BLACKSBURG — As usual, the normal routine around Virginia Tech's football facilities is a little off-kilter during Georgia Tech game week, especially given the cram session the Hokies have been presented with by the schedule makers.
With just five days between Saturday's 29-21 triple-overtime win against Marshall, and Virginia Tech's Atlantic Coast Conference opener Thursday night at Georgia Tech, the Hokies are scrambling to get ready for the Yellow Jackets' unconventional option offense.
It's a process that actually started a few weeks ago with scout team prep, but kicked into overdrive after the Marshall game. At least Virginia Tech's experience on defense gives it a bit of a been-there-done-that attitude toward Georgia Tech (3-0 overall, 2-0 ACC), which is coming off a 28-20 home win Saturday against North Carolina.
"It's not a tough adjustment," said Virginia Tech senior defensive tackle Derrick Hopkins about switching gears from Marshall's fast-paced spread offense to Georgia Tech's much more deliberate option. "Most guys have been (preparing for) it a long time, so it's just like second nature kind of. We know what to expect."
While Marshall averages a play every 20.2 seconds, Georgia Tech averages 28.9 seconds between plays. Time of possession has always been one of Georgia Tech coach Paul Johnson's paramount concerns.
Thanks to an ground attack led by running back David Sims (211 yards) and quarterback Vad Lee (180 yards), Georgia Tech is fourth in the nation among 125 Football Bowl Subdivision programs in rushing offense (345.3 yards per game). Johnson's team also enters this week's game seventh in the nation in time of possession — averaging 35 minutes, 31 seconds per game.
To get ready for Georgia Tech, Virginia Tech used the two Sundays leading up to the Marshall game to feed its scout team offense the Yellow Jackets' playbook and get the scout team brushed up on the art of cut blocks.
If Virginia Tech has any preparation advantage at all, it's that scout team quarterback T.J. Shaw has played the role of the Yellow Jackets' quarterbacks for four consecutive years on Georgia Tech game week.
"Trying to get ready for this team in a short period of time is tough," said Virginia Tech coach Frank Beamer, who repeatedly has said this season he wants his team to "be good" by the start of ACC play.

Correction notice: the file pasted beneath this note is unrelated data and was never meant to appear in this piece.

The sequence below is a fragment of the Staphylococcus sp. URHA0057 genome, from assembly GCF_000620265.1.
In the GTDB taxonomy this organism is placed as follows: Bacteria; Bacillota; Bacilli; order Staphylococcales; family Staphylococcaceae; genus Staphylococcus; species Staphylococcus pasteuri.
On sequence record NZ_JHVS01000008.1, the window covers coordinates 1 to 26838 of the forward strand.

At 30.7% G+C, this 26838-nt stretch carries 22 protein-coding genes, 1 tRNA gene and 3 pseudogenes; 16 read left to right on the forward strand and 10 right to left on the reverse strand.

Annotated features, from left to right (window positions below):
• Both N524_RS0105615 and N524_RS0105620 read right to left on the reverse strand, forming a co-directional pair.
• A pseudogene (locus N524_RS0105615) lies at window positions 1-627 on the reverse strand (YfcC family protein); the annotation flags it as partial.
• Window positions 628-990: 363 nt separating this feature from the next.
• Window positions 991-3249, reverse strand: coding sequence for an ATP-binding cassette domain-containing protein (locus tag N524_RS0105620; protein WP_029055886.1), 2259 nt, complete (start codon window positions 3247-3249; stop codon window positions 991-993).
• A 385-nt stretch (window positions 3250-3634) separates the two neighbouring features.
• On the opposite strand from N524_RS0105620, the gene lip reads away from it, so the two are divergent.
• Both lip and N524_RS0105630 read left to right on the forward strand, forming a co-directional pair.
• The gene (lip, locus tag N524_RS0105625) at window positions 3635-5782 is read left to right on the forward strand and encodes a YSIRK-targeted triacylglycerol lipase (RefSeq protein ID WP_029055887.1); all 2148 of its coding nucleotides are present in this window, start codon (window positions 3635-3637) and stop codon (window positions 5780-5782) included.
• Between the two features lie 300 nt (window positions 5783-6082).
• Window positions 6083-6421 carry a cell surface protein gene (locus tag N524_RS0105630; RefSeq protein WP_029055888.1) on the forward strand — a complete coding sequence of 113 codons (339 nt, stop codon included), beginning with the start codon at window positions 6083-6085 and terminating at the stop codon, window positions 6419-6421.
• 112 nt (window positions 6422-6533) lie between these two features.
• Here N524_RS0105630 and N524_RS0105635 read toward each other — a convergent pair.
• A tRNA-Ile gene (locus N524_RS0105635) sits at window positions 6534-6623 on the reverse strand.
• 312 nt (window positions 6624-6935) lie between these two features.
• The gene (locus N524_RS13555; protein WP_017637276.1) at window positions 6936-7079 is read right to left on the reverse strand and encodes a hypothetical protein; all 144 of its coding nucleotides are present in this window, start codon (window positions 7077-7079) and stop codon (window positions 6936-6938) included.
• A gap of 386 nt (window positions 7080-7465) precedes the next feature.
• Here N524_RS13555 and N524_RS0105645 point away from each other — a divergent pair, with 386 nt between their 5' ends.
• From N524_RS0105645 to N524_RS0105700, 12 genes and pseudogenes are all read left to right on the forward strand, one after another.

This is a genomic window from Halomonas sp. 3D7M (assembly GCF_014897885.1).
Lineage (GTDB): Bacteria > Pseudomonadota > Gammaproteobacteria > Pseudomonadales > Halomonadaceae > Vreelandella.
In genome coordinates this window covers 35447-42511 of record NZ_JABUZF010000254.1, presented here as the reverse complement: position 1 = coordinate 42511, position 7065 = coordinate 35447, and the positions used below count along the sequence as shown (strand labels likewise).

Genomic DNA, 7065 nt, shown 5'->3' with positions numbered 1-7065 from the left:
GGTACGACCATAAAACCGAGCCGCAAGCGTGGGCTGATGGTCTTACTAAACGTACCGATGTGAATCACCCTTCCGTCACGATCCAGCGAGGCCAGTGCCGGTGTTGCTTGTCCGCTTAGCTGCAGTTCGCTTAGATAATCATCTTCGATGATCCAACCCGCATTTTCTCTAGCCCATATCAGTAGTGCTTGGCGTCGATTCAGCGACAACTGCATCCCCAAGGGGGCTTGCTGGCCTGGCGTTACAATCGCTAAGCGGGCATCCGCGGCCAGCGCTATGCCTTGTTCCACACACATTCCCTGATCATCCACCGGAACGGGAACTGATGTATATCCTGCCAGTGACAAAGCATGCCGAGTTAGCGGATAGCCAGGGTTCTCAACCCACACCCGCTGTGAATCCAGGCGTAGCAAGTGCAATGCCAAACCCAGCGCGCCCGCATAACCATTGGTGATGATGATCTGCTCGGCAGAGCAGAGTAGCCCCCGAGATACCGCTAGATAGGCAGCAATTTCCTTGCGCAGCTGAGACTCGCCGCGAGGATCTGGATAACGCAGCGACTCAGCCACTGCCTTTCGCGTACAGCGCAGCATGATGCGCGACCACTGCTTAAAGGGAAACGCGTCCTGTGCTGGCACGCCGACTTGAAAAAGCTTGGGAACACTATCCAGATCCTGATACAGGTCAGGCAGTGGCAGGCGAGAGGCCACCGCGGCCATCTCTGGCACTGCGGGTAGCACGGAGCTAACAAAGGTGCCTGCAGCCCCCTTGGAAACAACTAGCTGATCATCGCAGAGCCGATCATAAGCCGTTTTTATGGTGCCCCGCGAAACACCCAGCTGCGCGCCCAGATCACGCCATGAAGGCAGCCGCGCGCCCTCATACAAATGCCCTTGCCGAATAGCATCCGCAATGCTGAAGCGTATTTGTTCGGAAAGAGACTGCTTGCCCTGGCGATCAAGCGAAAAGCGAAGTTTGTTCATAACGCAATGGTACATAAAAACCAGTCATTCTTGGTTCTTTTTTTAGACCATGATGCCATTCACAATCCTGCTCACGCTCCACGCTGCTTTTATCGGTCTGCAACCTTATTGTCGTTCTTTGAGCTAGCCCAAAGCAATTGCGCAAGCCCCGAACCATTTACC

"Most option you see now is read option or it happens back off the line of scrimmage. (Georgia Tech's option) happens — they're running some of that (read option) — but most of their option happens right at the line of scrimmage. … Getting that operation down, and getting a good read, is really important this week."
Virginia Tech (3-1, 0-0), which had the entire offseason last year to prepare for a season-opener at home against Georgia Tech, comes into the week seventh in the nation in total defense (233.3 yards per game) and 15th in rushing defense (96.5 yards per game).
Since Johnson took over at Georgia Tech in 2008, the Yellow Jackets have averaged 306 yards rushing per game, but the Hokies have held them to 274 yards rushing per game while compiling a 4-1 record against the Yellow Jackets.
Georgia Tech has an added element of offensive intrigue this season with Lee's arm, which has been a serious weapon in the early going. He's completing 56 percent of his passes for 418 yards, seven touchdowns and an interception.
Though Virginia Tech quarterback Logan Thomas has attempted 95 more passes than Lee, Thomas has passed for just 270 more yards (698 for the season) to go along with four touchdowns and six interceptions. He's completing only 48.5 percent of his passes.
He's preparing to face a Georgia Tech defense that appears to be much improved. It's 11th in the nation in total defense (275.3 yards per game) and 21st in pass defense (168 yards per game) after playing a slate that has already included passing-proficient Duke and UNC. Last season, Georgia Tech was 43rd in total defense (374 yards per game) and 58th against the pass (229.8 yards per game).
"I don't think we're where we thought we would be," said Thomas on the progress of Virginia Tech's offense, which is 102nd in the nation in total offense (341.8 yards per game) and 114th in red-zone offense (scoring on 62.5 percent of trips inside the opponents' 20-yard line). "I thought that we would be a little bit stronger and doing a little bit better.
"Obviously, I think the offense is not doing as well on paper, because we're not putting up points in the red zone. The red zone is what's killing us. We know it. … That's where you've just got to go get it done."
Wood can be reached by phone at 757-247-4642Copyright © 2015, The Baltimore Sun